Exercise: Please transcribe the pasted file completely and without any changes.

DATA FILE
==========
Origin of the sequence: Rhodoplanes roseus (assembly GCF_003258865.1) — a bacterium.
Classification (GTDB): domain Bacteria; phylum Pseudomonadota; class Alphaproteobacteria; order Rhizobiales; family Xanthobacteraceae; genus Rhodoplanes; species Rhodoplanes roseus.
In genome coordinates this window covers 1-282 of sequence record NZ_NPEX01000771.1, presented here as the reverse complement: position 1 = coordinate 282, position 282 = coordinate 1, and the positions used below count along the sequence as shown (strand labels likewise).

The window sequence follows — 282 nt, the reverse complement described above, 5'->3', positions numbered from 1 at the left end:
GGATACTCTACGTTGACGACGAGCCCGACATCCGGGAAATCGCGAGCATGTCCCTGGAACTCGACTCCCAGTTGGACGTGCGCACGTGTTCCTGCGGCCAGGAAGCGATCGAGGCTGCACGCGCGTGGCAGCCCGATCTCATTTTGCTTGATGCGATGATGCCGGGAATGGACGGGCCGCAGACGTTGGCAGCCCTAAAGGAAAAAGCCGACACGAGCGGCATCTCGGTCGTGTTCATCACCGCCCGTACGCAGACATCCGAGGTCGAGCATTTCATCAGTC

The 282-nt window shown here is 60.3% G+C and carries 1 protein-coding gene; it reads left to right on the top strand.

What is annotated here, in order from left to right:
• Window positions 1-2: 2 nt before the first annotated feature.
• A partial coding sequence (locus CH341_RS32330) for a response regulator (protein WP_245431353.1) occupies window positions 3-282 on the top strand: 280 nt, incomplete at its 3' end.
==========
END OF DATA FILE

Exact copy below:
Origin of the sequence: Rhodoplanes roseus (assembly GCF_003258865.1) — a bacterium.
Classification (GTDB): domain Bacteria; phylum Pseudomonadota; class Alphaproteobacteria; order Rhizobiales; family Xanthobacteraceae; genus Rhodoplanes; species Rhodoplanes roseus.
In genome coordinates this window covers 1-282 of sequence record NZ_NPEX01000771.1, presented here as the reverse complement: position 1 = coordinate 282, position 282 = coordinate 1, and the positions used below count along the sequence as shown (strand labels likewise).

The window sequence follows — 282 nt, the reverse complement described above, 5'->3', positions numbered from 1 at the left end:
GGATACTCTACGTTGACGACGAGCCCGACATCCGGGAAATCGCGAGCATGTCCCTGGAACTCGACTCCCAGTTGGACGTGCGCACGTGTTCCTGCGGCCAGGAAGCGATCGAGGCTGCACGCGCGTGGCAGCCCGATCTCATTTTGCTTGATGCGATGATGCCGGGAATGGACGGGCCGCAGACGTTGGCAGCCCTAAAGGAAAAAGCCGACACGAGCGGCATCTCGGTCGTGTTCATCACCGCCCGTACGCAGACATCCGAGGTCGAGCATTTCATCAGTC

The 282-nt window shown here is 60.3% G+C and carries 1 protein-coding gene; it reads left to right on the top strand.

What is annotated here, in order from left to right:
• Window positions 1-2: 2 nt before the first annotated feature.
• A partial coding sequence (locus CH341_RS32330) for a response regulator (protein WP_245431353.1) occupies window positions 3-282 on the top strand: 280 nt, incomplete at its 3' end.